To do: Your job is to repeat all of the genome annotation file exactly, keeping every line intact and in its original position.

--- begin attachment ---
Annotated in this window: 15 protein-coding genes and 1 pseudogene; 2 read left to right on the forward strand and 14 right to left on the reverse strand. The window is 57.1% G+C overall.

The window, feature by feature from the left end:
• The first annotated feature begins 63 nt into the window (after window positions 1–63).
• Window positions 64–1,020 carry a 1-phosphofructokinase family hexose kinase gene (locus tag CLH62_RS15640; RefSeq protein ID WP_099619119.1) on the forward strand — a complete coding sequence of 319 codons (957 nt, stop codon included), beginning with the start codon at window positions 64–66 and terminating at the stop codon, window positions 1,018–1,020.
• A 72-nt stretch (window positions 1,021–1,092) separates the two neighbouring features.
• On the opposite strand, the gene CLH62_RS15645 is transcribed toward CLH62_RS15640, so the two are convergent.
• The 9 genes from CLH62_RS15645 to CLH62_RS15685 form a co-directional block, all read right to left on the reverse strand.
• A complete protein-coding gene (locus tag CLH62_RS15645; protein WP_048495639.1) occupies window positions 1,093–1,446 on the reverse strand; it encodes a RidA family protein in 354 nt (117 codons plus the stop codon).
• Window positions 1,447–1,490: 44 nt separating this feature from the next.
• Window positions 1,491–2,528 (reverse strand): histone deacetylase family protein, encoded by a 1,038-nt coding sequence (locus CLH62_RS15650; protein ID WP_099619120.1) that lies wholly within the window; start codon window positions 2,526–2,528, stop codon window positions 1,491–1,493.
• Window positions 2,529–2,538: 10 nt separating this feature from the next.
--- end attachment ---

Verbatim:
Annotated in this window: 15 protein-coding genes and 1 pseudogene; 2 read left to right on the forward strand and 14 right to left on the reverse strand. The window is 57.1% G+C overall.

The window, feature by feature from the left end:
• The first annotated feature begins 63 nt into the window (after window positions 1–63).
• Window positions 64–1,020 carry a 1-phosphofructokinase family hexose kinase gene (locus tag CLH62_RS15640; RefSeq protein ID WP_099619119.1) on the forward strand — a complete coding sequence of 319 codons (957 nt, stop codon included), beginning with the start codon at window positions 64–66 and terminating at the stop codon, window positions 1,018–1,020.
• A 72-nt stretch (window positions 1,021–1,092) separates the two neighbouring features.
• On the opposite strand, the gene CLH62_RS15645 is transcribed toward CLH62_RS15640, so the two are convergent.
• The 9 genes from CLH62_RS15645 to CLH62_RS15685 form a co-directional block, all read right to left on the reverse strand.
• A complete protein-coding gene (locus tag CLH62_RS15645; protein WP_048495639.1) occupies window positions 1,093–1,446 on the reverse strand; it encodes a RidA family protein in 354 nt (117 codons plus the stop codon).
• Window positions 1,447–1,490: 44 nt separating this feature from the next.
• Window positions 1,491–2,528 (reverse strand): histone deacetylase family protein, encoded by a 1,038-nt coding sequence (locus CLH62_RS15650; protein ID WP_099619120.1) that lies wholly within the window; start codon window positions 2,526–2,528, stop codon window positions 1,491–1,493.
• Window positions 2,529–2,538: 10 nt separating this feature from the next.